Masonry work

Just when you thought your bandwidth was safe, here comes another graphics-heavy post.

What did a software guy do with his weekend? Build stuff out of rocks. Working with your hands and any solid matter is a good change from sitting in front of a computer and thinking for a work week. I’ve done a lot more with fiber and wood, and even metalwork, than with stone and concrete. This firepit was my chance.

When we ordered the materials last weekend we asked that the mortar be left on the front porch, under cover. Since we wouldn’t be there for several days, and therefore wouldn’t be able to move it indoors, I was concerned that it stay dry. When we got to Casco on Friday night we were relieved to find nice dry mortar on the porch, along with forty fire bricks (which turns out not to be quite enough — and the mortar we got isn’t going to be enough, either, so we’ll go back to the stone yard. We won’t need to have them deliver one bag of mortar and a half-dozen fire bricks, though.)

The pallet of stone was exactly where I had asked them to leave it. Exactly to within three inches. I had staked out an area with yellow plastic tape. I tried to get it about the size of a pallet. I did better than I had any right to expect without a tape measure — my marked area was just a few inches different from the pallet size.

I asked for the stone to be left at the side of the driveway. They would have left it closer to where we were working, but I really didn’t want them to drive a forklift too close to my baby bartlett pear tree, so we — mostly Matt — hauled stone by wheelbarrow.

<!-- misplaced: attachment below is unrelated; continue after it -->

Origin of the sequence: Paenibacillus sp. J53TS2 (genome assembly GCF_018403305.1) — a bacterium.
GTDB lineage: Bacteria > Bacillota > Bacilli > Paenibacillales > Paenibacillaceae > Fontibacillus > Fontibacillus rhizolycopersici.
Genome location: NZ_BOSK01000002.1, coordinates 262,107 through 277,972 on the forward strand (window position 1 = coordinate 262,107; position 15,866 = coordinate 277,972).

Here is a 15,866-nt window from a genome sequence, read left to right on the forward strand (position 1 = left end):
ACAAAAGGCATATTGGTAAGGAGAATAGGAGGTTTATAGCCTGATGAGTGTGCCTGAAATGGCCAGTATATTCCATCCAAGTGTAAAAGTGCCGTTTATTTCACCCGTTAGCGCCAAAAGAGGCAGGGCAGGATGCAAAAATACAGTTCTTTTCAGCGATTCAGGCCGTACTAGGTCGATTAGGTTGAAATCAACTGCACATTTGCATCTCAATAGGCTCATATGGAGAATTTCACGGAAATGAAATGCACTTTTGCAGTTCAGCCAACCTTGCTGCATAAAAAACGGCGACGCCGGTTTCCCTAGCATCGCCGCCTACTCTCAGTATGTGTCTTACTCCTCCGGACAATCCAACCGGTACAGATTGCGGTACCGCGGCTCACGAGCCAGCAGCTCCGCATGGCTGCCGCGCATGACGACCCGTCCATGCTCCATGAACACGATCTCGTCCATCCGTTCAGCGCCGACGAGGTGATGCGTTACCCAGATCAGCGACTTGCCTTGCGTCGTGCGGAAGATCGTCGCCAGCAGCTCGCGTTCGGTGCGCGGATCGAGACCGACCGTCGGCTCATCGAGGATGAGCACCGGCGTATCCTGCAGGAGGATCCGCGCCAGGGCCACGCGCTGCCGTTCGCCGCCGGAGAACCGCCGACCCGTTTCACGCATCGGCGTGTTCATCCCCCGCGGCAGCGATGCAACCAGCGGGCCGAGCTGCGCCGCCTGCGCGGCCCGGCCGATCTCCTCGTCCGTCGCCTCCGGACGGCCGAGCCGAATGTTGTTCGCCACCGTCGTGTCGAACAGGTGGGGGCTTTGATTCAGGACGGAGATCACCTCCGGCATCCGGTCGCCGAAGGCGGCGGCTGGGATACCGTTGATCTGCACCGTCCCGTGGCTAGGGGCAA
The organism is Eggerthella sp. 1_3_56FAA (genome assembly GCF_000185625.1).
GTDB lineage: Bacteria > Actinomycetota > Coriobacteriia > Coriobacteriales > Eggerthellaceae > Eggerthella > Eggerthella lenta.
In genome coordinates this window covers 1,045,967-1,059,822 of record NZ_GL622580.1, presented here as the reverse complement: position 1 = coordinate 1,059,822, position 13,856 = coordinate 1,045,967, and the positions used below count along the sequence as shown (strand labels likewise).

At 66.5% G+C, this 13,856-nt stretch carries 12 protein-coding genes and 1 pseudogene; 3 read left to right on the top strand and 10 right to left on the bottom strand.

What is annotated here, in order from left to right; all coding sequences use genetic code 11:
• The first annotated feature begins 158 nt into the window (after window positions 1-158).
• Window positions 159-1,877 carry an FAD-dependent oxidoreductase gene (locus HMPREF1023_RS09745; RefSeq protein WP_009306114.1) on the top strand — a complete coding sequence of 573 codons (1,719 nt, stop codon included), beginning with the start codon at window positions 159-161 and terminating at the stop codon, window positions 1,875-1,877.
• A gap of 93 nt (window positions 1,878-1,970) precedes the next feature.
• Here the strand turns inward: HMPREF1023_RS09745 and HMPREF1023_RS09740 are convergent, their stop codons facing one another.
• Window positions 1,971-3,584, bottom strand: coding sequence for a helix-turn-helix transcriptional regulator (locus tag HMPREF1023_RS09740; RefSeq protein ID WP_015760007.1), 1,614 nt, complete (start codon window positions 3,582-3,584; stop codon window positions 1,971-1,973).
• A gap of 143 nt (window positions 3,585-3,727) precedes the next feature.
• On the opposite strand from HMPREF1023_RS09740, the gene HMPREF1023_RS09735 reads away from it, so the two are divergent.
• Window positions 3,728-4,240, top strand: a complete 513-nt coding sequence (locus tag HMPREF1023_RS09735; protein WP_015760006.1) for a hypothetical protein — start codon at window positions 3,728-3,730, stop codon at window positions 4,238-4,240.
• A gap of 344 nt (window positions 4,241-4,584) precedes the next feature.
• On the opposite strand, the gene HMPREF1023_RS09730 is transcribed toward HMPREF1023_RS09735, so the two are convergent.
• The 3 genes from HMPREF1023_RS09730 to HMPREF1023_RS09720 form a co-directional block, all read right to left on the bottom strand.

I did most of the spreading of mortar and Matt scrubbed dirt and moss off the stones with a wire brush and set most of them, trying to find stones that fit reasonably tightly against each other because after all we were trying to build the firepit out of stone, not just mortar. Matt likes to talk to the stones a lot, “How would you like to be next? No, I don’t think so. Maybe you?” We pretty much worked from lunch until it started getting dark. It’s a matter of one stone at a time, like one stitch at a time.

By the time it was getting dark on Saturday we had three courses of stone in place and it was time for a congratulatory fist bump.

We had put in one course of fire brick on Saturday as well, and filled in the space between it and the stone outer wall with concrete. The fire brick goes on with a special heat-resistant mortar, “heat stop” or refractory cement, that’s the right stuff to use if you’re building a chimney or putting a flue in a chimney. We might not have really needed it for this job, but the kid at the stone yard said we should use it and by golly, let’s do it right. This kind of work isn’t really possible to take apart and start over if it’s not right; once the mortar sets (which, granted, takes a few hours at least) it’s going to stay there for at least decades. Which is another thing that makes it different from knitting. In fact, I think in the overall spectrum of making things out of matter, masonry is diametrically opposite knitting.
This picture is from Sunday morning, when I was washing excess mortar off the fire brick to get a nice clean job. Matt had done the corresponding cleanup on the outside the previous evening.

By the end of Sunday we had two courses of fire brick and a stone wall higher than that. We still need to put in a third course of fire brick, build the wall up to the same height, fill it in with concrete in between, and put our biggest stones on top overlapping the fire brick and hiding the concrete filler.

I found this very satisfying work. My back wasn’t entirely happy with it. After squatting in the middle of the firepit spreading mortar for a couple of hours, it took my knees and back a while to adjust to standing up straight.

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